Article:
Are animals aware of themselves?
In his book “The Self and its Brain” the famous Australian 1963 winner of the Nobel Prize in “Physiology or Medicine” Sir John Eccles addressed the question whether an animal’s self-consciousness was the product of its brain or whether the brain served the animal’s self. Eccles, although an Australian by birth, it is often forgotten that he served as a professor at New Zealand’s Otago University from 1944 to 1951 and that during this period he devised a completely new course in physiology for medical students and carried out fundamentally important work, published in the journal NATURE as a paper co-authored by A.K. McIntyre. In 1951, he disproved his own theory of electrical synaptic transmission and accepted that the transmission was chemically mediated. His lab at that time was described as a “chicken cage of oscilloscopes, wires and animals” and he himself was seen as the “caricature of the mad scientist”, who once spent 24 hours “cooped up” in his cage .
But back to his book. Actually the title of the book already provides the answer to that interesting question of whether animals have a notion of who or what they are. Students of animal behaviour often use a mirror placed in front of an animal to see whether the animal recognizes itself and, for example, removes some dirt from its head, examines a wound or begins to threaten or court the one in the mirror and looks behind the mirror to see if someone is there. Chimpanzees certainly see themselves in the mirror and for dolphins such awareness has also been reported. However, even animals which do not recognize themselves in a mirror exhibit an awareness of their own body. Lacking a distinct brain, sea urchins for instance take great care in removing dirt, foreign particles and faeces from their body surface, while at the same time they carefully deposit bits of rock or seaweed here and there between the spines for camouflage. They do all this with tiny motile, stalked forceps termed “pedicellaria” that are present between a sea urchin’s spines and tube feet.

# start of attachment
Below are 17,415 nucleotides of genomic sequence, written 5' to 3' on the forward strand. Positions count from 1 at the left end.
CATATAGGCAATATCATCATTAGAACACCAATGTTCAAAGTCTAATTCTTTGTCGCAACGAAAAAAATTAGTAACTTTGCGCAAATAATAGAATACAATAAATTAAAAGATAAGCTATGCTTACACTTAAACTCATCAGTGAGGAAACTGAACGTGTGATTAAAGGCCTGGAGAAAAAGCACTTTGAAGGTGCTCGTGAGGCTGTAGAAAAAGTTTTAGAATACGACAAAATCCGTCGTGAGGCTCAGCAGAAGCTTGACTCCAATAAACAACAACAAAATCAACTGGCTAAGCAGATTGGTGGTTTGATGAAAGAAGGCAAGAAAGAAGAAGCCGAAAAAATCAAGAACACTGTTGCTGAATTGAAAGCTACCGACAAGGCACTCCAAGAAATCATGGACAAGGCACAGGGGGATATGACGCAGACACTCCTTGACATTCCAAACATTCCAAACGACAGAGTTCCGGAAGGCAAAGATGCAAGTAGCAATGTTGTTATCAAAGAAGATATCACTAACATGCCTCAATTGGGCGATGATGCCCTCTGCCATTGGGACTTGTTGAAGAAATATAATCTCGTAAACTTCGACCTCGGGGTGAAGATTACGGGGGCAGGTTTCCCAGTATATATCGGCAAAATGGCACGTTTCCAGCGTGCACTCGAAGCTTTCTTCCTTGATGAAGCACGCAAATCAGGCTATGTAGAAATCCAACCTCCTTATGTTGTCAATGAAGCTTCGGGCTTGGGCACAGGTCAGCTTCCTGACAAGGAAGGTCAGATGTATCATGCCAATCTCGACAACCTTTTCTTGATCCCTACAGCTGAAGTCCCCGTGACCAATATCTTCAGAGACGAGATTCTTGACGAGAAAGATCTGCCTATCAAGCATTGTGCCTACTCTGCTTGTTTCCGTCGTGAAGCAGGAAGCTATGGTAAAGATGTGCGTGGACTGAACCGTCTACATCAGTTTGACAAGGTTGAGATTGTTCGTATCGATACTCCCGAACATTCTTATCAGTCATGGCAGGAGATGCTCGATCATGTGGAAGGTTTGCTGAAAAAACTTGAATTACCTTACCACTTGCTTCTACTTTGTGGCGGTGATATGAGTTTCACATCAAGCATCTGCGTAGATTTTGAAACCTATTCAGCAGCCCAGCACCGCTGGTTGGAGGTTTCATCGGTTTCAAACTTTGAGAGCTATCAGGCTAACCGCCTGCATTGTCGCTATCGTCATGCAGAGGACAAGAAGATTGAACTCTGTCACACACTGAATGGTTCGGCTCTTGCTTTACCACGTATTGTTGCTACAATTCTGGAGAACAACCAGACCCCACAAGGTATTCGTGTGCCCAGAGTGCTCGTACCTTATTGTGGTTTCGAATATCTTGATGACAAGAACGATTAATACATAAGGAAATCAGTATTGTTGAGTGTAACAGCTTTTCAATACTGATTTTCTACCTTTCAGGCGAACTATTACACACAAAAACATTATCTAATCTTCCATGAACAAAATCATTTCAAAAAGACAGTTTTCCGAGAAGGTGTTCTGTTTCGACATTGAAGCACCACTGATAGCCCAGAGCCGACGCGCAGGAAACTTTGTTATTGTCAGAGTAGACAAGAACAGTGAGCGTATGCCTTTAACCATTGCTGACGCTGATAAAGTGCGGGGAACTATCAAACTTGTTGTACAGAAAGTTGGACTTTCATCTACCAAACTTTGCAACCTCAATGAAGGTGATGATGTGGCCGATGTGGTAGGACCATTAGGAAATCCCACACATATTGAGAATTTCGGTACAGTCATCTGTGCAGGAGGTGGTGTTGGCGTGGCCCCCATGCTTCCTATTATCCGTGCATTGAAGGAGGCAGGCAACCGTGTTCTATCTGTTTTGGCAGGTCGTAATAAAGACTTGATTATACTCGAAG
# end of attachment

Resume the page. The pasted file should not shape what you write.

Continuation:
Cleaning and decorating one’s own body are purposeful actions, impossible without some concept of “the self”. Demonstrations about an animal’s understanding of its “self” abound: a hermit crab in search of a new empty shell does not haphazardly try out just any shell: only those that are most likely to fit will be examined and tried. Or think of a cockroach: not only does it clean and brush itself regularly, it also appears to know exactly how far it can enter nooks and crannies without running into danger of getting stuck. Shore crabs I have studied behaved no differently: they must have an awareness of their bodily dimensions. A parallel can be found amongst deer, because a stag apparently knows very well how wide its antlers are and what gap between rocks and trees it can safely navigate by leaping through.
Snakes, on the other hand, seem not to be too self-conscious: not that many would ever leap, but they have been known to enter an enclosure through chicken wire meshes, then have a good meal, and then, consequently, get stuck on their return as they no longer fit through the chicken wire meshes. Well, I guess this is something not exactly new to humans, since we all know that gluttony and body consciousness don’t mix well.
© Dr V.B. Meyer-Rochow and http://www.bioforthebiobuff.wordpress.com, 2017.
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